This game underwhelming, but at least it doesn't feel like a completely slapdash cash-in.
The game's visual direction begins nicely with the use of comic book pages to tell the story, hearkening back to TMNT's origins. The first level is a lush jungle, with waterfalls sparkling with rainbows and beams of light shining down. As you push through plants, a cartoonish warping effect occurs — it may not be realistic, but it looks good.
Despite this striking start, the environments gradually become less interesting as the game progresses, and the audio is wholly unimpressive throughout. The turtles do make crisp sounds when attacking and flipping about, but it's counterbalanced by weak impact sounds when you land hits.
Family is a Force
The game's buddy system presents its real potential. You begin the game by playing each turtle solo, and you must impress each turtle and convince them to join up. Once they come together you'll switch between each turtle with a button tap to employ each of their unique talents to progress through the game. For example, you'll use Michelangelo's nunchuck helicopters to cross large chasms or Donatello's pole vault manoeuvre to get through narrow gaps.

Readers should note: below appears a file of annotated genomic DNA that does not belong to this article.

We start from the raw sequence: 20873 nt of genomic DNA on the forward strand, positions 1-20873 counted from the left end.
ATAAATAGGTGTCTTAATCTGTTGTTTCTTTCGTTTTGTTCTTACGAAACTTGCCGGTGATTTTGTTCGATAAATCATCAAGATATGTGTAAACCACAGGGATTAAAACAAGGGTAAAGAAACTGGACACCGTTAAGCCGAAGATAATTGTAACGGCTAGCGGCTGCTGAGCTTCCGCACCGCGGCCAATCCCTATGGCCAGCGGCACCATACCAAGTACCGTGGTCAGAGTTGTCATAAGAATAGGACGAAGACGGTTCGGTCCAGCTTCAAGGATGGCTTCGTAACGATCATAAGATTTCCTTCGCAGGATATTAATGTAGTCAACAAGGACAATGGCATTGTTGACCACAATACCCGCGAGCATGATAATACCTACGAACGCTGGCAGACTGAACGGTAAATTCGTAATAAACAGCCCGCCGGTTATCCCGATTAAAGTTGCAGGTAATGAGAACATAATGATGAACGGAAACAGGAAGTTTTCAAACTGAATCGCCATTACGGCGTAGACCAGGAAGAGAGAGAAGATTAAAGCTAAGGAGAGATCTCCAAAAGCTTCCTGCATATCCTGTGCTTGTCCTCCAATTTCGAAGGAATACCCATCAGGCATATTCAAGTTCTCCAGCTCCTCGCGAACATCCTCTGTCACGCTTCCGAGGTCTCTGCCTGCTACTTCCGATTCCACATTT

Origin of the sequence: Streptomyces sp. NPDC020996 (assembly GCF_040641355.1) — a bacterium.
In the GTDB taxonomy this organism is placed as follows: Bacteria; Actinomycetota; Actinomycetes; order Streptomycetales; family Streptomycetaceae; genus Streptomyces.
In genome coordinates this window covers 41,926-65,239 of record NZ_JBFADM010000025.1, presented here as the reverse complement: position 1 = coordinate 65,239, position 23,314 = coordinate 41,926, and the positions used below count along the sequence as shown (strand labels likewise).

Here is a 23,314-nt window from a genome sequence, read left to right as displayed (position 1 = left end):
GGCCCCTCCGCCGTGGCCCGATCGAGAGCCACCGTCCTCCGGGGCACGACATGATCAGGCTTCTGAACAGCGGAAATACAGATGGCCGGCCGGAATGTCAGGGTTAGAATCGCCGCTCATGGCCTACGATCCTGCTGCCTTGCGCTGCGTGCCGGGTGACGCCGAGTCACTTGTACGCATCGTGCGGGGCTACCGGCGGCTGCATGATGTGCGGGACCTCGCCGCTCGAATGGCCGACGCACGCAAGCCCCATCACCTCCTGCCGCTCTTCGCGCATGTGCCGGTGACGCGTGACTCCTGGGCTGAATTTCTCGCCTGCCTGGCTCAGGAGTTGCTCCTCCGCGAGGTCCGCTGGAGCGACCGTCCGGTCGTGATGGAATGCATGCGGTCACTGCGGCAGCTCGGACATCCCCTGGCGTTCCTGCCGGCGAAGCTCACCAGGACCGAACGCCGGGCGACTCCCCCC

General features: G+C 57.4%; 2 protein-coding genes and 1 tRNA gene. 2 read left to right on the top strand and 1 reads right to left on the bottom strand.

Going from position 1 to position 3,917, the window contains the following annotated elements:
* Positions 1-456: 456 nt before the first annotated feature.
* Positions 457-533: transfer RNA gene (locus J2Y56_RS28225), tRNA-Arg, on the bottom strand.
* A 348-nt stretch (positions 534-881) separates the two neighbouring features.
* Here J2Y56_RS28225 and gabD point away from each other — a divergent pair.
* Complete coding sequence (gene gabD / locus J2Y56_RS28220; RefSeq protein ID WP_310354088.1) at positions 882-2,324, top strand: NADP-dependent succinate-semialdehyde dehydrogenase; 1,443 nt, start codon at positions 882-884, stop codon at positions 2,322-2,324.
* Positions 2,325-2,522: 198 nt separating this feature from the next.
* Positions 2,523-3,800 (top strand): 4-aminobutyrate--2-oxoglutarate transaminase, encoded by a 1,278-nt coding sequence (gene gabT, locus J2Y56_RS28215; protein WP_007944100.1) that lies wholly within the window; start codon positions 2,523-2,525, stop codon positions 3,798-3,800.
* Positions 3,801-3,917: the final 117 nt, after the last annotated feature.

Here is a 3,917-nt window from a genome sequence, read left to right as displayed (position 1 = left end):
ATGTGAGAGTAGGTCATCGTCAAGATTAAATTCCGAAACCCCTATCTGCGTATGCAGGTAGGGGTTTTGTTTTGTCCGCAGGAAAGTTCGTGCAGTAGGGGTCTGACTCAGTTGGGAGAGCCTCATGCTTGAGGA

Each turtle is supposed to excel against certain enemies, but the button-mashing combat system mostly nullifies these strengths. You have several special moves, but you can defeat any enemy by simply running up to them and mashing the circle button, no matter which turtle you are. The only noticeable differences are that Donatello has extra range, and Michelangelo sucks because he has to hit every enemy three times longer than the other turtles.
The Ninja That Could Have Been
The controls plummet downhill after the start. At first you feel agile and nimble as you double jump, run along walls, and wall-jump up narrow gaps. Later though, jumping puzzles appear and reveal weaknesses in the control scheme. You are taught how to run along walls by pressing the left analog stick, but at certain points your turtle just doesn't stick to the wall and you may end up falling to an instant death over and over. Also, you'll get used to double jumping, but you'll encounter plenty of areas where double jumping will overshoot your target, and once again you'll face instant death.